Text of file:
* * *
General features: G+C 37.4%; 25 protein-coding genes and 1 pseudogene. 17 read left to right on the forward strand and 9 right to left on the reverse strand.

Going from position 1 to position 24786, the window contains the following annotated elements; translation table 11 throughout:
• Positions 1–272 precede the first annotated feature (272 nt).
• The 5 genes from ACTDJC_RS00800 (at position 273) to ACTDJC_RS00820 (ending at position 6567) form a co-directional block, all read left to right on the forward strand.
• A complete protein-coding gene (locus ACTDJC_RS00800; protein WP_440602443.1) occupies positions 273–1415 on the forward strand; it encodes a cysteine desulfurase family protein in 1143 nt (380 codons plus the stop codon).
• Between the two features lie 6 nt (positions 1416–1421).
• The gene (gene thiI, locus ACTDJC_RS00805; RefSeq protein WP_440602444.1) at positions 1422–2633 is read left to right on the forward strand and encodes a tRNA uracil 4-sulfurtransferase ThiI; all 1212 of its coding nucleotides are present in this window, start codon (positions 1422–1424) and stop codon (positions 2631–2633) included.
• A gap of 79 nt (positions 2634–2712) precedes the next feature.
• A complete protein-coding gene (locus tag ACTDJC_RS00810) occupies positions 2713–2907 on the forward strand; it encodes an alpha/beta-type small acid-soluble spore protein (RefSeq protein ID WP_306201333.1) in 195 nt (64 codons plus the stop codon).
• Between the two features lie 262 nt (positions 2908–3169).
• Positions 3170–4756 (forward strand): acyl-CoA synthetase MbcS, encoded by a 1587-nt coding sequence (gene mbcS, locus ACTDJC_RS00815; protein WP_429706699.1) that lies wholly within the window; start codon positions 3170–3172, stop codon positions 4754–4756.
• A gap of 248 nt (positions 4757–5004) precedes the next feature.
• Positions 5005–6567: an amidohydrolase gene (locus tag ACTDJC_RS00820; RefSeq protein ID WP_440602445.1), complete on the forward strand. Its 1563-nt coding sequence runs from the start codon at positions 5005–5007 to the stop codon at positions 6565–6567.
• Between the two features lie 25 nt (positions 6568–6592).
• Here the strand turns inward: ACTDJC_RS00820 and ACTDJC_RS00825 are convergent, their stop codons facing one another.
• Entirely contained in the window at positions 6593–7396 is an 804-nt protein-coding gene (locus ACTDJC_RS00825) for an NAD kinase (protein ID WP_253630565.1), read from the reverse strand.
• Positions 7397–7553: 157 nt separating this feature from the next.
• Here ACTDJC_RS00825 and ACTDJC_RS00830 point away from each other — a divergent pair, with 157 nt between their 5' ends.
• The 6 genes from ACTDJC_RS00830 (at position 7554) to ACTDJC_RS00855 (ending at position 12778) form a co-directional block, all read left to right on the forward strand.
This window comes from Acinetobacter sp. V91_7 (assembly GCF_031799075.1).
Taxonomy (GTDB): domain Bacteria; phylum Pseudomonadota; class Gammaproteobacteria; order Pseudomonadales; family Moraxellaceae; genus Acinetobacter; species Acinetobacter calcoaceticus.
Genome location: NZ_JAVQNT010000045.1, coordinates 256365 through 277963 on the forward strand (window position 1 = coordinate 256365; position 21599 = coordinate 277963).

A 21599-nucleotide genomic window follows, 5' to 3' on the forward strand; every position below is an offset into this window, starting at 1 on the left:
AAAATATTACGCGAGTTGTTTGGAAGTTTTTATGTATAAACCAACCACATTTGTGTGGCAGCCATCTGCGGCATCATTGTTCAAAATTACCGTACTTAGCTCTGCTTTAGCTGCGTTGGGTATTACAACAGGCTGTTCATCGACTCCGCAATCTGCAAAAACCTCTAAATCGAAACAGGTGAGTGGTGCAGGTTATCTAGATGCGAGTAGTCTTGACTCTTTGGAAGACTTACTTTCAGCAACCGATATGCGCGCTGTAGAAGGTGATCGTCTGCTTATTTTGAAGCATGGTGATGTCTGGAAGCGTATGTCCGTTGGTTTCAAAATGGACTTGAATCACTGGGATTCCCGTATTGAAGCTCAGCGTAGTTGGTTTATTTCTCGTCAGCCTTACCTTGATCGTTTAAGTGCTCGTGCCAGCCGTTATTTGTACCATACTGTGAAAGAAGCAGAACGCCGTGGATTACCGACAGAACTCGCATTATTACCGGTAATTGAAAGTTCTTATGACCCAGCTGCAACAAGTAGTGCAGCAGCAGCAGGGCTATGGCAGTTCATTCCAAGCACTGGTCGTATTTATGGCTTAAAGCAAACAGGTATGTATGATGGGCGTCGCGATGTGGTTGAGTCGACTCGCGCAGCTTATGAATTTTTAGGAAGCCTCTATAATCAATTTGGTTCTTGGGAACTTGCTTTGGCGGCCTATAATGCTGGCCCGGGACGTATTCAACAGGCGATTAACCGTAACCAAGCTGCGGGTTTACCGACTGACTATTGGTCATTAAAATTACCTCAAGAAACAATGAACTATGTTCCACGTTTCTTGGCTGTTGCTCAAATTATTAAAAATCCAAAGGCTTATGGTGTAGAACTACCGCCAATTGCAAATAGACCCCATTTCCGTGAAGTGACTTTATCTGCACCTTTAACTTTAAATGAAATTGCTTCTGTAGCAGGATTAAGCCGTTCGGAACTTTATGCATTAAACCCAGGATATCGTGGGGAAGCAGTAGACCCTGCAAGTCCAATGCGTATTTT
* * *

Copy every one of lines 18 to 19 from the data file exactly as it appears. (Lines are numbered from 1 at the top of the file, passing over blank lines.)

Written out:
• Here ACTDJC_RS00825 and ACTDJC_RS00830 point away from each other — a divergent pair, with 157 nt between their 5' ends.
• The 6 genes from ACTDJC_RS00830 (at position 7554) to ACTDJC_RS00855 (ending at position 12778) form a co-directional block, all read left to right on the forward strand.